Binkley v. Allina Health System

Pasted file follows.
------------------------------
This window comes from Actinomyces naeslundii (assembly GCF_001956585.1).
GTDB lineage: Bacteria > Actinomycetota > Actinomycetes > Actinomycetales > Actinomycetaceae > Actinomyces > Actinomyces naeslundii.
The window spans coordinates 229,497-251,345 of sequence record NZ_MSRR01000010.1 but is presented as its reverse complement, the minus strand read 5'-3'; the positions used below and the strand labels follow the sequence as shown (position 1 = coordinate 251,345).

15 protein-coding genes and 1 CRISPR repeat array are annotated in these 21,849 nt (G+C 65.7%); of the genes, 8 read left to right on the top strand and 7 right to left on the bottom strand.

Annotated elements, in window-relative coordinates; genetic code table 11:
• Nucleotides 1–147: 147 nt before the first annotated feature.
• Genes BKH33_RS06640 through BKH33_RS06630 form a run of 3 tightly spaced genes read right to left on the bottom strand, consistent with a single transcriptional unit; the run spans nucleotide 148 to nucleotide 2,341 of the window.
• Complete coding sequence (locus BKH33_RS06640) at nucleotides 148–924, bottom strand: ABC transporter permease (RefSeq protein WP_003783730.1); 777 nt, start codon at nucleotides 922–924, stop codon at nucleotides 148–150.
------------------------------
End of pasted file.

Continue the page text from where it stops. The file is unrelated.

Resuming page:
Kirk Lloyd sought to be admitted at United Hospital to stop his pattern of self-harm. United informed Lloyd and his mother, Melinda Binkley, that Lloyd would not be admitted to United’s inpatient mental-health program and released Lloyd. The next night, Lloyd committed suicide. Binkley, acting as trustee, filed a medical-malpractice action against Allina Health System and its staff (collectively, Respondents) alleging that Respondents’ negligent failure to properly examine, evaluate, and provide services to Lloyd caused his death. Respondents filed a motion for summary judgment, arguing that they were entitled to immunity for their good-faith actions under the Minnesota Commitment and Treatment Act. The district court denied summary judgment. The court of appeals reversed. The Supreme Court affirmed in part and reversed in part, holding (1) Respondents’ good-faith decision to deny Lloyd admission to the inpatient mental health unit is entitled to immunity; but (2) it is not clear that Respondents are entitled to summary judgment on all of Binkley’s claims. Remanded. View "Binkley v. Allina Health System" on Justia Law